If Bark-Beetle-Killed Trees Aren’t Using the Water, Where is it Going?
“We call them zombie trees.”
Brent Ewers, a University of Wyoming botany professor, smiles. He’s describing trees under attack from spruce beetles in the Snowy Range’s high alpine forest.
Spruce beetles, like many other bark beetles, kill trees by exposing them to a blue stain fungus, which colonizes in the xylem, the part of the wood that transports water. The fungus prevents water from traveling up the trunk to the branches and needles. As the tree dries out, it becomes akin to the “living dead” because scientists, like Ewers, do not know exactly when it dies. Eventually, the tree turns brown, loses all its needles, and years later topples to the forest floor.
Bark beetle impacts are different from other common forest disturbances such as wildfire or logging because the standing dead trees can change the ecological functions of a forest, such as water and carbon cycles, without immediately changing forest density. Like the zombies in movies, these trees look alive for a few months without “breathing” in carbon dioxide from the atmosphere or “feeding” on water or nutrients in the soil. Managers, and citizens who rely on water and other forest resources, want to know exactly how all these standing dead trees are changing the forest.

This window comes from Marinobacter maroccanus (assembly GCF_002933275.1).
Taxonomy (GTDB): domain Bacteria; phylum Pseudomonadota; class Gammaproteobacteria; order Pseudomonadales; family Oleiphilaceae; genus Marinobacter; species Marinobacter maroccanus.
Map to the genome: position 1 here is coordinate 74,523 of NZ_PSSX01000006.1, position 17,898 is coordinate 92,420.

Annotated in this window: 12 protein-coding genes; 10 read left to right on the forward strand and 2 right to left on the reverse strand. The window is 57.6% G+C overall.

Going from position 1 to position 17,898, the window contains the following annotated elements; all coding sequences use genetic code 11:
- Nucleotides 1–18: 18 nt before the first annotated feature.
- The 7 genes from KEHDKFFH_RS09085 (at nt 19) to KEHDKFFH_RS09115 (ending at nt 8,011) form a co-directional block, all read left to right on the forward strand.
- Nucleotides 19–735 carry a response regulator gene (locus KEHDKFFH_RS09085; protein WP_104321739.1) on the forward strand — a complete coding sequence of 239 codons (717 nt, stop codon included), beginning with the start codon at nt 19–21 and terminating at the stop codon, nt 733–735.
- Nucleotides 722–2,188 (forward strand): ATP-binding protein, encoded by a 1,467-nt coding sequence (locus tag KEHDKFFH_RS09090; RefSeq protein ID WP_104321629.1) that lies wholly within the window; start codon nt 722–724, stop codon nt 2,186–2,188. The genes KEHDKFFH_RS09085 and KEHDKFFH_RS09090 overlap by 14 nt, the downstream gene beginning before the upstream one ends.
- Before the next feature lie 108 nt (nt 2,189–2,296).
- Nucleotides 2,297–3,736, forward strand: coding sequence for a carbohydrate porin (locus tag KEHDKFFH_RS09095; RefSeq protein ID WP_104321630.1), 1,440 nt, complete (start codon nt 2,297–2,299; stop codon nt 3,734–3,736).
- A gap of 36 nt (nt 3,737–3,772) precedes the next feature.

As a botanist, Ewers is a critical part of an interdisciplinary team of University of Wyoming scientists affiliated with the Wyoming Center for Environmental Hydrology and Geophysics (WyCEHG, pronounced why-keg). Initially, WyCEHG scientists wondered if there would be more water available in rivers and streams because of the decrease in water uptake from dead and dying trees. But stream flow analysis showed there is not more water in the streams now than before the beetle outbreak. This discovery led to a new research question: Where did the missing water go?
Steve Holbrook, a geophysics professor and one of WyCEHG’s principle investigators, posits a couple of hypotheses. “One possible location of the ‘missing water’ is that it sinks into the soil and ultimately groundwater, where it might reside for years before reappearing in streams…. An alternative hypothesis is that the water gets used by new growth in the ‘understory’ of the forests.” WyCEHG researchers are on a mission to figure out if one of these answers is correct.